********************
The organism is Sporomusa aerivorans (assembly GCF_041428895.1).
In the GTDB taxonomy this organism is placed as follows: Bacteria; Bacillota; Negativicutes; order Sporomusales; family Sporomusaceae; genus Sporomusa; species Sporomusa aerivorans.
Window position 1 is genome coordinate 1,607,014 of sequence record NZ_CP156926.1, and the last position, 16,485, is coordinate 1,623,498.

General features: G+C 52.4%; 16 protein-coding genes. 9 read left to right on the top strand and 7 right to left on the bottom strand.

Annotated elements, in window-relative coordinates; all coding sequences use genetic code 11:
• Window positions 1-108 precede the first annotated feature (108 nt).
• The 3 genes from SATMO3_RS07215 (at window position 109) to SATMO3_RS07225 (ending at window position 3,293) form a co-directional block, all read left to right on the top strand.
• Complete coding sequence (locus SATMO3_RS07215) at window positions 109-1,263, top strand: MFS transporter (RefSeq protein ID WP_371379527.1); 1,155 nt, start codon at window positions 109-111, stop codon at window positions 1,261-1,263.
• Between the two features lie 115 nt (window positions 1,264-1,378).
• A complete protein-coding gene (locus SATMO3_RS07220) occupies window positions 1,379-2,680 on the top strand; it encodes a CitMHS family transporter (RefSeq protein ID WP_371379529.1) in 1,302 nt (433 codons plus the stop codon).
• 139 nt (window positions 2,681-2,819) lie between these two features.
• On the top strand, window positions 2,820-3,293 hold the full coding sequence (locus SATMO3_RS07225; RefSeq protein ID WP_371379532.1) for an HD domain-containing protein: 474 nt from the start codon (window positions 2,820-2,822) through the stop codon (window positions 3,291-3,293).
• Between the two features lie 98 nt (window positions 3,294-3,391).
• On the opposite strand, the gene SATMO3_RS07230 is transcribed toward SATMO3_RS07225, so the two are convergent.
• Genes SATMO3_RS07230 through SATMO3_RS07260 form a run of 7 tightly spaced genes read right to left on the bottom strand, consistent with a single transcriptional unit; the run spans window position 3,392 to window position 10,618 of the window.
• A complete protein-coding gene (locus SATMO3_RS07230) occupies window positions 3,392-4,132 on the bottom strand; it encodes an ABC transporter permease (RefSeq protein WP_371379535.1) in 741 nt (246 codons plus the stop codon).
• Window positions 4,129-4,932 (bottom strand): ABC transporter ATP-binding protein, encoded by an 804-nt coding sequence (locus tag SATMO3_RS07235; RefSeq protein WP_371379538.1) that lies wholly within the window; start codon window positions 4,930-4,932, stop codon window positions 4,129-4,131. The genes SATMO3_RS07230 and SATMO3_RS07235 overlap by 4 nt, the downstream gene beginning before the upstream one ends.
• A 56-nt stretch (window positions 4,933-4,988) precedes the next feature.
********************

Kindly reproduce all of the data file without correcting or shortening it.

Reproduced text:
The organism is Sporomusa aerivorans (assembly GCF_041428895.1).
In the GTDB taxonomy this organism is placed as follows: Bacteria; Bacillota; Negativicutes; order Sporomusales; family Sporomusaceae; genus Sporomusa; species Sporomusa aerivorans.
Window position 1 is genome coordinate 1,607,014 of sequence record NZ_CP156926.1, and the last position, 16,485, is coordinate 1,623,498.

General features: G+C 52.4%; 16 protein-coding genes. 9 read left to right on the top strand and 7 right to left on the bottom strand.

Annotated elements, in window-relative coordinates; all coding sequences use genetic code 11:
• Window positions 1-108 precede the first annotated feature (108 nt).
• The 3 genes from SATMO3_RS07215 (at window position 109) to SATMO3_RS07225 (ending at window position 3,293) form a co-directional block, all read left to right on the top strand.
• Complete coding sequence (locus SATMO3_RS07215) at window positions 109-1,263, top strand: MFS transporter (RefSeq protein ID WP_371379527.1); 1,155 nt, start codon at window positions 109-111, stop codon at window positions 1,261-1,263.
• Between the two features lie 115 nt (window positions 1,264-1,378).
• A complete protein-coding gene (locus SATMO3_RS07220) occupies window positions 1,379-2,680 on the top strand; it encodes a CitMHS family transporter (RefSeq protein ID WP_371379529.1) in 1,302 nt (433 codons plus the stop codon).
• 139 nt (window positions 2,681-2,819) lie between these two features.
• On the top strand, window positions 2,820-3,293 hold the full coding sequence (locus SATMO3_RS07225; RefSeq protein ID WP_371379532.1) for an HD domain-containing protein: 474 nt from the start codon (window positions 2,820-2,822) through the stop codon (window positions 3,291-3,293).
• Between the two features lie 98 nt (window positions 3,294-3,391).
• On the opposite strand, the gene SATMO3_RS07230 is transcribed toward SATMO3_RS07225, so the two are convergent.
• Genes SATMO3_RS07230 through SATMO3_RS07260 form a run of 7 tightly spaced genes read right to left on the bottom strand, consistent with a single transcriptional unit; the run spans window position 3,392 to window position 10,618 of the window.
• A complete protein-coding gene (locus SATMO3_RS07230) occupies window positions 3,392-4,132 on the bottom strand; it encodes an ABC transporter permease (RefSeq protein WP_371379535.1) in 741 nt (246 codons plus the stop codon).
• Window positions 4,129-4,932 (bottom strand): ABC transporter ATP-binding protein, encoded by an 804-nt coding sequence (locus tag SATMO3_RS07235; RefSeq protein WP_371379538.1) that lies wholly within the window; start codon window positions 4,930-4,932, stop codon window positions 4,129-4,131. The genes SATMO3_RS07230 and SATMO3_RS07235 overlap by 4 nt, the downstream gene beginning before the upstream one ends.
• A 56-nt stretch (window positions 4,933-4,988) precedes the next feature.